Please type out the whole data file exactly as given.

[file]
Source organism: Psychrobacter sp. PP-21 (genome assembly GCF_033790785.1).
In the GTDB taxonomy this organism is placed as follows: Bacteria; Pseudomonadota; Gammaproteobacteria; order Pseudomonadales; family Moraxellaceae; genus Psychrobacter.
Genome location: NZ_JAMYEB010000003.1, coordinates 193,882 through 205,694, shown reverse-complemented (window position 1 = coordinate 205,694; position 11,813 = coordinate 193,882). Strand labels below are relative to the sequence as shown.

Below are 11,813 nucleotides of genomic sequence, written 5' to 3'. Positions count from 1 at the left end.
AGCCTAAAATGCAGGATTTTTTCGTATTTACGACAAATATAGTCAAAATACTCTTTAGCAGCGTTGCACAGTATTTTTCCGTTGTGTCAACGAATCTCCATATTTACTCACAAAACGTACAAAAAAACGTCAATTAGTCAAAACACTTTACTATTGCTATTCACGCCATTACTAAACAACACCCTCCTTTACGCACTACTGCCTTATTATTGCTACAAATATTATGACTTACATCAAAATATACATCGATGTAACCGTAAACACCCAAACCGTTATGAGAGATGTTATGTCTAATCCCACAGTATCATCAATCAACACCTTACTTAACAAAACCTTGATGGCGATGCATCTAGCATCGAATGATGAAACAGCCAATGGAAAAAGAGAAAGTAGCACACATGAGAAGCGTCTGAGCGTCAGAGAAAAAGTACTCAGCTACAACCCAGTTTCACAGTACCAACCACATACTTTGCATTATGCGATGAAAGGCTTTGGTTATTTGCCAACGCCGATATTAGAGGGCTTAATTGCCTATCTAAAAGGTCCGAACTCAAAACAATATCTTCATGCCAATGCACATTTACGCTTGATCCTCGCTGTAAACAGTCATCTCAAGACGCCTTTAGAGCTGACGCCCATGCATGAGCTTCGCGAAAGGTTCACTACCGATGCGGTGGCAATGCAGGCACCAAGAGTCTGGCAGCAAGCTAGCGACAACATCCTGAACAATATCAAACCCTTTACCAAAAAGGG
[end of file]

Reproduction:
Source organism: Psychrobacter sp. PP-21 (genome assembly GCF_033790785.1).
In the GTDB taxonomy this organism is placed as follows: Bacteria; Pseudomonadota; Gammaproteobacteria; order Pseudomonadales; family Moraxellaceae; genus Psychrobacter.
Genome location: NZ_JAMYEB010000003.1, coordinates 193,882 through 205,694, shown reverse-complemented (window position 1 = coordinate 205,694; position 11,813 = coordinate 193,882). Strand labels below are relative to the sequence as shown.

Below are 11,813 nucleotides of genomic sequence, written 5' to 3'. Positions count from 1 at the left end.
AGCCTAAAATGCAGGATTTTTTCGTATTTACGACAAATATAGTCAAAATACTCTTTAGCAGCGTTGCACAGTATTTTTCCGTTGTGTCAACGAATCTCCATATTTACTCACAAAACGTACAAAAAAACGTCAATTAGTCAAAACACTTTACTATTGCTATTCACGCCATTACTAAACAACACCCTCCTTTACGCACTACTGCCTTATTATTGCTACAAATATTATGACTTACATCAAAATATACATCGATGTAACCGTAAACACCCAAACCGTTATGAGAGATGTTATGTCTAATCCCACAGTATCATCAATCAACACCTTACTTAACAAAACCTTGATGGCGATGCATCTAGCATCGAATGATGAAACAGCCAATGGAAAAAGAGAAAGTAGCACACATGAGAAGCGTCTGAGCGTCAGAGAAAAAGTACTCAGCTACAACCCAGTTTCACAGTACCAACCACATACTTTGCATTATGCGATGAAAGGCTTTGGTTATTTGCCAACGCCGATATTAGAGGGCTTAATTGCCTATCTAAAAGGTCCGAACTCAAAACAATATCTTCATGCCAATGCACATTTACGCTTGATCCTCGCTGTAAACAGTCATCTCAAGACGCCTTTAGAGCTGACGCCCATGCATGAGCTTCGCGAAAGGTTCACTACCGATGCGGTGGCAATGCAGGCACCAAGAGTCTGGCAGCAAGCTAGCGACAACATCCTGAACAATATCAAACCCTTTACCAAAAAGGG